[rb-general] Comparing binary files

Gerardo Ballabio gerardo.ballabio at gmail.com
Sun Nov 18 18:29:39 CET 2018

Richard Parkins wrote:
> Most binary file comparators just compare bytes, which doesn't detect deletions or insertions.

I've sketched a simple algorithm to detect deletions and insertions. I
know next to nothing about diff algorithms (binary or otherwise), so
please forgive me if this is something already known.

The basic idea is: keep reading bytes and skipping them, a pair at a
time, as long as they match. When a pair of non-matching bytes is
found, read on until you find a new matching sequence that starts
after N1 bytes into file 1 and N2 bytes into file 2. Repeat until EOF.

Of course all pairs (N1, N2) must be checked until a match is found,
so the cost of this algorithm is O(N^2). I figured that it can be made
more efficient by using a pair of hash tables: if a key is already
present in the other file's table then I've found a match, otherwise
insert it in this file's table and go ahead. Searching and inserting a
key in a hash table are O(log N) operations, so the overall cost drops
to O(N log N).

Attached is a simple prototype written in Perl. Well, less simple than
I had thought, but still just a couple of hundred lines of code.

A few notes:

- The output mimics that of diff (a for insertions, d for deletions, c
for changes) except that byte counts are printed instead of line
counts, and the non-matching bytes aren't printed -- being binary,
they would likely appear as garbage anyway.

- A new sequence is defined as at least K matching bytes, because
there are only 256 byte values and thus you might find a lot of
non-significant matches if you looked for just one byte. So the keys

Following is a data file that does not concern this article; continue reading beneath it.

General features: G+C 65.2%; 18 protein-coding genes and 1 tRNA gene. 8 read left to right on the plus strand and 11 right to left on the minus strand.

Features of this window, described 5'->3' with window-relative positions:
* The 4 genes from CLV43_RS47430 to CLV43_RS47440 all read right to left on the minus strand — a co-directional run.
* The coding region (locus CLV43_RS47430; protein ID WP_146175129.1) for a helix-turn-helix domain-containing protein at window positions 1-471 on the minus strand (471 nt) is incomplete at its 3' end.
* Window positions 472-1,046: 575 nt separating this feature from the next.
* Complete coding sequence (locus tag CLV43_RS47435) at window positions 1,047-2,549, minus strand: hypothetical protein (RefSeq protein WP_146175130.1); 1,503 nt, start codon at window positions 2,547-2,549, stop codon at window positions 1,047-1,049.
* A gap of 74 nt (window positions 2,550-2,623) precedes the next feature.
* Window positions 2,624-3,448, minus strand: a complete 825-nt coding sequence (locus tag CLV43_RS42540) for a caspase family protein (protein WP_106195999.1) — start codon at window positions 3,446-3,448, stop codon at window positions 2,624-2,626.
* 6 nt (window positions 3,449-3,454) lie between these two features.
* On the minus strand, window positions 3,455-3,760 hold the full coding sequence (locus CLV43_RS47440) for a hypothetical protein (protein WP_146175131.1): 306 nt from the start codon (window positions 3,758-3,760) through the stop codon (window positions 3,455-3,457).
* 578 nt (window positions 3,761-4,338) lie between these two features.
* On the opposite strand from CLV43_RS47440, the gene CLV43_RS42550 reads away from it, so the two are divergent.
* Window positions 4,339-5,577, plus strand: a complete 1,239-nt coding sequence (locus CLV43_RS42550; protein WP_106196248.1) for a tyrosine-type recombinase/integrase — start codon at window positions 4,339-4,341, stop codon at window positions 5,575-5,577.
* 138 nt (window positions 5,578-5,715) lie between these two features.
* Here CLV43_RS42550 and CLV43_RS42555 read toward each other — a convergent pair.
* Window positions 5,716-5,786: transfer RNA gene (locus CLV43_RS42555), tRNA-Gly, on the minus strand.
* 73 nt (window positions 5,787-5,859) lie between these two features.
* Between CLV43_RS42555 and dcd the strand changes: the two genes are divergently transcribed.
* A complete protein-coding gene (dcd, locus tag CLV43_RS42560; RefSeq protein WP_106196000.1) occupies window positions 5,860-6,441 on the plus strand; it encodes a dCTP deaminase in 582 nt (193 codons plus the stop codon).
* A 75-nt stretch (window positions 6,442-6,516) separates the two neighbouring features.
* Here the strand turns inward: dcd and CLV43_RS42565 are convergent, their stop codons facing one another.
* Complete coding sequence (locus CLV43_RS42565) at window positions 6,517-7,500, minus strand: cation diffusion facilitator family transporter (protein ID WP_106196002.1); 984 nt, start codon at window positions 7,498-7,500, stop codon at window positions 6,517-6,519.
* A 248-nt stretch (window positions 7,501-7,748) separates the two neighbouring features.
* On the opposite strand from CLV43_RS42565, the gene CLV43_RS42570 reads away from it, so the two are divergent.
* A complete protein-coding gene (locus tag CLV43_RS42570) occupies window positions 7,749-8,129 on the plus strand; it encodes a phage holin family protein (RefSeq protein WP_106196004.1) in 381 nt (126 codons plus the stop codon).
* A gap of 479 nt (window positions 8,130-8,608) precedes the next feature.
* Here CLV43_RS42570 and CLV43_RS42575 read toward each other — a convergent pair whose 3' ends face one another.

stored in the hash tables are K-bytes words. I chose K==4 but of
course this can be changed. The optimal value might also depend on the
typical contents of a specific file type.

- Bytes are loaded into buffers instead of being processed directly
after reading from file, because when you find a new matching
sequence, you've probably already read past the matching point on the
other file, so you have to go back and process again bytes that you've
already processed. But if you want to be able to redirect input
streams from standard input, you can't seek back, so using buffers was
the only solution I could come up with.

- I've read in the documentation that Perl's getc() reads characters
rather than bytes. I guess that means it tries to interpret the file
as UTF-8 or some other encoding, so if you use it on actual binary
files, it may not work, or it may work but get wrong byte counts. In
fact, from my limited tests it seems to work provided that I use the
ord() function (converts character to its numerical value) to do the
comparisons. But I wouldn't give 100% guarantee.

Let me know if this can be useful for your purpose.

Thank you
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